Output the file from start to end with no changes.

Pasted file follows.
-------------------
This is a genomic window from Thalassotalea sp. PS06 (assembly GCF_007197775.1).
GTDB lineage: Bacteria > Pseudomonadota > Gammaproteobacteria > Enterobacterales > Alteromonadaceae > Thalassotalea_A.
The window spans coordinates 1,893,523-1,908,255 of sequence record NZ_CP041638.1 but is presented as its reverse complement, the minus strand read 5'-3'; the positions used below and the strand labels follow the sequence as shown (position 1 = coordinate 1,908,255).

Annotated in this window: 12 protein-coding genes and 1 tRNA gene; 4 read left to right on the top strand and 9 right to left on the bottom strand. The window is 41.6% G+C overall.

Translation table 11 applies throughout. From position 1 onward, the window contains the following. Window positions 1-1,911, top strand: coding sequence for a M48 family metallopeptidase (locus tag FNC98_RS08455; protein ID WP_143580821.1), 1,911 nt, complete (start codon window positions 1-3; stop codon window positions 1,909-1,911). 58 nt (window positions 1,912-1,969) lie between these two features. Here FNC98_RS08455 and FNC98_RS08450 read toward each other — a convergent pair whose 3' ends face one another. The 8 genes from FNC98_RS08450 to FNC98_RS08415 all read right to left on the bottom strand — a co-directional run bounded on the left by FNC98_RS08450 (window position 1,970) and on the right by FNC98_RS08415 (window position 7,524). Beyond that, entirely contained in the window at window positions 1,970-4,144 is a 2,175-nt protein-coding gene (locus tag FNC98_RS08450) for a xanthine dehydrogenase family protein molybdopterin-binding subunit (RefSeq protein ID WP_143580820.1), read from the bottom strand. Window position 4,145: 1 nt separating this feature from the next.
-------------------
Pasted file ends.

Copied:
This is a genomic window from Thalassotalea sp. PS06 (assembly GCF_007197775.1).
GTDB lineage: Bacteria > Pseudomonadota > Gammaproteobacteria > Enterobacterales > Alteromonadaceae > Thalassotalea_A.
The window spans coordinates 1,893,523-1,908,255 of sequence record NZ_CP041638.1 but is presented as its reverse complement, the minus strand read 5'-3'; the positions used below and the strand labels follow the sequence as shown (position 1 = coordinate 1,908,255).

Annotated in this window: 12 protein-coding genes and 1 tRNA gene; 4 read left to right on the top strand and 9 right to left on the bottom strand. The window is 41.6% G+C overall.

Translation table 11 applies throughout. From position 1 onward, the window contains the following. Window positions 1-1,911, top strand: coding sequence for a M48 family metallopeptidase (locus tag FNC98_RS08455; protein ID WP_143580821.1), 1,911 nt, complete (start codon window positions 1-3; stop codon window positions 1,909-1,911). 58 nt (window positions 1,912-1,969) lie between these two features. Here FNC98_RS08455 and FNC98_RS08450 read toward each other — a convergent pair whose 3' ends face one another. The 8 genes from FNC98_RS08450 to FNC98_RS08415 all read right to left on the bottom strand — a co-directional run bounded on the left by FNC98_RS08450 (window position 1,970) and on the right by FNC98_RS08415 (window position 7,524). Beyond that, entirely contained in the window at window positions 1,970-4,144 is a 2,175-nt protein-coding gene (locus tag FNC98_RS08450) for a xanthine dehydrogenase family protein molybdopterin-binding subunit (RefSeq protein ID WP_143580820.1), read from the bottom strand. Window position 4,145: 1 nt separating this feature from the next.